Last May, just days before India’s general election results were announced, the country’s highest policy making body for security matters was convened by Prime Minister Manmohan Singh. Its mandate: Find ways of enabling India’s military to take on an increasingly powerful (and belligerent) China.
At the end of a marathon meeting, the Cabinet Committee on Security initiated a comprehensive, well-funded plan to bolster India’s land, air and naval forces to counter China’s rising military prowess. The plan is historic, coming after years of dithering by an Indian establishment seemingly paralysed by memories of the country’s humiliating defeat at the hands of the Chinese in a brief but brutal war in 1962.
Since the CCS plan was launched, there have been significant and wide-ranging signs that Indian policymakers are finally willing to realistically assess possible military responses to China’s rise. One clear example is a new division of troops aimed exclusively at the border region of the two great powers. India is now mid-way through raising two mountain divisions for the north-eastern border area with China, with the two divisions pencilled in to be ready for deployment by the middle of next year.Enjoying this article? Click here to subscribe for full access. Just $5 a month.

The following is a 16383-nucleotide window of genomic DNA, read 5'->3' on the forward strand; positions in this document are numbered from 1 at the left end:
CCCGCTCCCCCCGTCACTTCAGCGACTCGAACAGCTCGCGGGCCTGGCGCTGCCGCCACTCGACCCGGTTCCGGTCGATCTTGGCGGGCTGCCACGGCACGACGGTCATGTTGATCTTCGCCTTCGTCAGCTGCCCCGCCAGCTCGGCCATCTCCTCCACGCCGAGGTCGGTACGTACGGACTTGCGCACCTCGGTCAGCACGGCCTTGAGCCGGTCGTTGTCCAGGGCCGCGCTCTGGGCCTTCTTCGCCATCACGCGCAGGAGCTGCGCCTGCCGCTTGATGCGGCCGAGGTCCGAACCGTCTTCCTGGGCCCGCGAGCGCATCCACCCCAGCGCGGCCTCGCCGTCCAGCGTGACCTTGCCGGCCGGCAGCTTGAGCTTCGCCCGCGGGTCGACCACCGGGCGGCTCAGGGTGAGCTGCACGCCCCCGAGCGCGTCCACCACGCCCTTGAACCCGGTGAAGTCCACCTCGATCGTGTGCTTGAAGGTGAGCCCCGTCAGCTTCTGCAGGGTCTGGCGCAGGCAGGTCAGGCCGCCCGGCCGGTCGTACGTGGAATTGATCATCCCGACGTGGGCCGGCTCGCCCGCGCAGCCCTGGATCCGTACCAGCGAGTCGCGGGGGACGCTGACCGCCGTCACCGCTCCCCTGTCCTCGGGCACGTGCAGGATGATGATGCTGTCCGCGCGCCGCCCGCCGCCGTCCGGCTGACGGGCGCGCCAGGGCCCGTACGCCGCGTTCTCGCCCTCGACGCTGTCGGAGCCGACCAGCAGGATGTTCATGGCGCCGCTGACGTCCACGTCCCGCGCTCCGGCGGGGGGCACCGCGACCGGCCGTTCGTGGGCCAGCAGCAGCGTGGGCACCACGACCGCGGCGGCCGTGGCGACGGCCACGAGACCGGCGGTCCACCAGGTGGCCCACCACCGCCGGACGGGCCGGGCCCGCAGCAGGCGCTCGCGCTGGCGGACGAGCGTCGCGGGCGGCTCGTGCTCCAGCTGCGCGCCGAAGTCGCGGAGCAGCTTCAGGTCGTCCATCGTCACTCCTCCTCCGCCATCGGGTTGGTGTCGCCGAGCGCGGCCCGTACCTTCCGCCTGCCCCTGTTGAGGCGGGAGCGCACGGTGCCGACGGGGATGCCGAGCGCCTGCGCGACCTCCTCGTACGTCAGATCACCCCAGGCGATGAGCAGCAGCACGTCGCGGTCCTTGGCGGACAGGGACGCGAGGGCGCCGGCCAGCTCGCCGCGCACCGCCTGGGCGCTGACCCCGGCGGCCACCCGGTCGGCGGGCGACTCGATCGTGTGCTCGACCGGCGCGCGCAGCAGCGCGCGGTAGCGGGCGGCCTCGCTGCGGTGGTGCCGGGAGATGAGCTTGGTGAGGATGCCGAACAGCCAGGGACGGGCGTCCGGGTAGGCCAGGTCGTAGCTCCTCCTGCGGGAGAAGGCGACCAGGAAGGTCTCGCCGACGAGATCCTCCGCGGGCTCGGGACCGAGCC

The goal is to plug existing gaps in India’s preparedness along the Arunachal Pradesh-China frontier, and the two divisions, consisting of about 20,000 well-armed troops, will include a squadron of India’s armoured spearhead—Soviet-built T-90 tanks and a regiment of artillery. They will be backed by enhanced command, control, communications and intelligence (C4I) capabilities aimed at covering the Tibet region.
But that’s certainly not all.
The Indian Air Force has over the past year deployed 36 Su-30MKI, its most advanced multi-role fighter aircraft, to Tezpur in the country’s north-east in response to the People's Liberation Army Air Force's seven airbases in Tibet and southern China.
Meanwhile, the Indian Navy is working to counter the growing clout of the PLA Navy. The current thinking at Indian naval headquarters is that China will move to aggressively increase its presence in the Indian Ocean Region (IOR) to secure its extended energy supply lines (despite its name, military planners in Beijing don’t feel India has ownership of this expanse of water).
As a consequence, the Indian Navy’s plans are based on the premise that it needs to be a fully-networked and flexible force capable of meeting any ‘out of area’ contingency. Successive Indian naval chiefs since 2004 have spoken about the need for the Navy to have ‘longer sea legs’ by 2020 and to be capable of influencing the outcome of land battles. The importance of the Navy’s role was underscored during the 1999 Kargil skirmish between India and Pakistan, when the Indian Navy played a crucial but silent role in blockading Pakistan’s sea lanes, putting Islamabad under significant pressure to end the conflict quickly.